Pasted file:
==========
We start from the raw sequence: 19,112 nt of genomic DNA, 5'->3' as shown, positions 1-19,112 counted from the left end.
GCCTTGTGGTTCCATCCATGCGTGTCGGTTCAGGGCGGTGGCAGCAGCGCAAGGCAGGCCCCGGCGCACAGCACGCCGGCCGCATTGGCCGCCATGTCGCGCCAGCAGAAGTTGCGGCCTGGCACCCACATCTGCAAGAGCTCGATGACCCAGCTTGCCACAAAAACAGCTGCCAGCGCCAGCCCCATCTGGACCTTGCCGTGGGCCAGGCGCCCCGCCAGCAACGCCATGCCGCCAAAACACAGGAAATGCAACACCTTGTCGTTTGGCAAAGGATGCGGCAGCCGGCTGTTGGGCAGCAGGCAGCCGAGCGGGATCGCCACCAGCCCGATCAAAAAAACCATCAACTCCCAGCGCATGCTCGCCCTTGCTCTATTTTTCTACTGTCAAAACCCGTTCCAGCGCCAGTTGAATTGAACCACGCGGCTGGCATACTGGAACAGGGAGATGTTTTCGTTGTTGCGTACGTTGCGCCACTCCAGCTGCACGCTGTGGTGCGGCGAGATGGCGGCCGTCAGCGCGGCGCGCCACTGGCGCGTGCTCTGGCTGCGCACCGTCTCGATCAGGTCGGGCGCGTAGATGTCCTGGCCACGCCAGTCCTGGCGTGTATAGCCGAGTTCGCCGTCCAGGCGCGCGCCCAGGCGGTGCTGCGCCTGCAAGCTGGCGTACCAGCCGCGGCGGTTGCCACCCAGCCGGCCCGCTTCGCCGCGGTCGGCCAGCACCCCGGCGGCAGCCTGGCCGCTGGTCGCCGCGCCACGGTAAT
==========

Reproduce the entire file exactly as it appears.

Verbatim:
We start from the raw sequence: 19,112 nt of genomic DNA, 5'->3' as shown, positions 1-19,112 counted from the left end.
GCCTTGTGGTTCCATCCATGCGTGTCGGTTCAGGGCGGTGGCAGCAGCGCAAGGCAGGCCCCGGCGCACAGCACGCCGGCCGCATTGGCCGCCATGTCGCGCCAGCAGAAGTTGCGGCCTGGCACCCACATCTGCAAGAGCTCGATGACCCAGCTTGCCACAAAAACAGCTGCCAGCGCCAGCCCCATCTGGACCTTGCCGTGGGCCAGGCGCCCCGCCAGCAACGCCATGCCGCCAAAACACAGGAAATGCAACACCTTGTCGTTTGGCAAAGGATGCGGCAGCCGGCTGTTGGGCAGCAGGCAGCCGAGCGGGATCGCCACCAGCCCGATCAAAAAAACCATCAACTCCCAGCGCATGCTCGCCCTTGCTCTATTTTTCTACTGTCAAAACCCGTTCCAGCGCCAGTTGAATTGAACCACGCGGCTGGCATACTGGAACAGGGAGATGTTTTCGTTGTTGCGTACGTTGCGCCACTCCAGCTGCACGCTGTGGTGCGGCGAGATGGCGGCCGTCAGCGCGGCGCGCCACTGGCGCGTGCTCTGGCTGCGCACCGTCTCGATCAGGTCGGGCGCGTAGATGTCCTGGCCACGCCAGTCCTGGCGTGTATAGCCGAGTTCGCCGTCCAGGCGCGCGCCCAGGCGGTGCTGCGCCTGCAAGCTGGCGTACCAGCCGCGGCGGTTGCCACCCAGCCGGCCCGCTTCGCCGCGGTCGGCCAGCACCCCGGCGGCAGCCTGGCCGCTGGTCGCCGCGCCACGGTAAT